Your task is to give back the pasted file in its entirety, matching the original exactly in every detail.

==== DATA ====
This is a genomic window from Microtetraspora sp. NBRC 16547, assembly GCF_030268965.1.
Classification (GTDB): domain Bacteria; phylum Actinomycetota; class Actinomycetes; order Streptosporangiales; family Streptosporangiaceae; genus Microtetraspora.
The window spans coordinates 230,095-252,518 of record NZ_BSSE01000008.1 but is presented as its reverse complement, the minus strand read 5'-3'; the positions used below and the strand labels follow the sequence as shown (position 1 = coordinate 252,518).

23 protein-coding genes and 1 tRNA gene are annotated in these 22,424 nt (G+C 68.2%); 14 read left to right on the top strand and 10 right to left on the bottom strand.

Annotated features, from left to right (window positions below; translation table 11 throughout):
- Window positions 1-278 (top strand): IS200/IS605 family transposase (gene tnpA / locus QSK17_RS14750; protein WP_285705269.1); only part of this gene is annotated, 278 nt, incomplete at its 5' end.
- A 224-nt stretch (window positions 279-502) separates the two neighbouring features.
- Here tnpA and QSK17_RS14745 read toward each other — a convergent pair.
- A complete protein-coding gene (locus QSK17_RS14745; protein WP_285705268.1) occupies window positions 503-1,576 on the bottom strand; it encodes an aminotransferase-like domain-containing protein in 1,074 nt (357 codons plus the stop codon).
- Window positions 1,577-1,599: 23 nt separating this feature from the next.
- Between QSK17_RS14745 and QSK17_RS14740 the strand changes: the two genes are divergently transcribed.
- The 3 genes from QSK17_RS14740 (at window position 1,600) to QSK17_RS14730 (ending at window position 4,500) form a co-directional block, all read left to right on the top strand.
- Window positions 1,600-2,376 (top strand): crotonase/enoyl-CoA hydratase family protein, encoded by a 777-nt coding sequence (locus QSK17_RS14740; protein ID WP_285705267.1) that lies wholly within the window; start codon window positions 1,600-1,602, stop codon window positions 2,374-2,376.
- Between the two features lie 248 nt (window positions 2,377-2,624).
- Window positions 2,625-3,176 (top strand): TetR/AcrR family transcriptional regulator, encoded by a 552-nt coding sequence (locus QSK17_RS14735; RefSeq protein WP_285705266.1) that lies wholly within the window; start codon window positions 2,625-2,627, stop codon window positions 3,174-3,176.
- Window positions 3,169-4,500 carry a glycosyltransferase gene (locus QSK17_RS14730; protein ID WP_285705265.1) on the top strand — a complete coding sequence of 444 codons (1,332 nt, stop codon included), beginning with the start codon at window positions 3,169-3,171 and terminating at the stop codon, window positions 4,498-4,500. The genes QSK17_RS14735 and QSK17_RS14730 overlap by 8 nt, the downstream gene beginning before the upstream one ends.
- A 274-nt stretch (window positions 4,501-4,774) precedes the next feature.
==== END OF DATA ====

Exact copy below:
This is a genomic window from Microtetraspora sp. NBRC 16547, assembly GCF_030268965.1.
Classification (GTDB): domain Bacteria; phylum Actinomycetota; class Actinomycetes; order Streptosporangiales; family Streptosporangiaceae; genus Microtetraspora.
The window spans coordinates 230,095-252,518 of record NZ_BSSE01000008.1 but is presented as its reverse complement, the minus strand read 5'-3'; the positions used below and the strand labels follow the sequence as shown (position 1 = coordinate 252,518).

23 protein-coding genes and 1 tRNA gene are annotated in these 22,424 nt (G+C 68.2%); 14 read left to right on the top strand and 10 right to left on the bottom strand.

Annotated features, from left to right (window positions below; translation table 11 throughout):
- Window positions 1-278 (top strand): IS200/IS605 family transposase (gene tnpA / locus QSK17_RS14750; protein WP_285705269.1); only part of this gene is annotated, 278 nt, incomplete at its 5' end.
- A 224-nt stretch (window positions 279-502) separates the two neighbouring features.
- Here tnpA and QSK17_RS14745 read toward each other — a convergent pair.
- A complete protein-coding gene (locus QSK17_RS14745; protein WP_285705268.1) occupies window positions 503-1,576 on the bottom strand; it encodes an aminotransferase-like domain-containing protein in 1,074 nt (357 codons plus the stop codon).
- Window positions 1,577-1,599: 23 nt separating this feature from the next.
- Between QSK17_RS14745 and QSK17_RS14740 the strand changes: the two genes are divergently transcribed.
- The 3 genes from QSK17_RS14740 (at window position 1,600) to QSK17_RS14730 (ending at window position 4,500) form a co-directional block, all read left to right on the top strand.
- Window positions 1,600-2,376 (top strand): crotonase/enoyl-CoA hydratase family protein, encoded by a 777-nt coding sequence (locus QSK17_RS14740; protein ID WP_285705267.1) that lies wholly within the window; start codon window positions 1,600-1,602, stop codon window positions 2,374-2,376.
- Between the two features lie 248 nt (window positions 2,377-2,624).
- Window positions 2,625-3,176 (top strand): TetR/AcrR family transcriptional regulator, encoded by a 552-nt coding sequence (locus QSK17_RS14735; RefSeq protein WP_285705266.1) that lies wholly within the window; start codon window positions 2,625-2,627, stop codon window positions 3,174-3,176.
- Window positions 3,169-4,500 carry a glycosyltransferase gene (locus QSK17_RS14730; protein ID WP_285705265.1) on the top strand — a complete coding sequence of 444 codons (1,332 nt, stop codon included), beginning with the start codon at window positions 3,169-3,171 and terminating at the stop codon, window positions 4,498-4,500. The genes QSK17_RS14735 and QSK17_RS14730 overlap by 8 nt, the downstream gene beginning before the upstream one ends.
- A 274-nt stretch (window positions 4,501-4,774) precedes the next feature.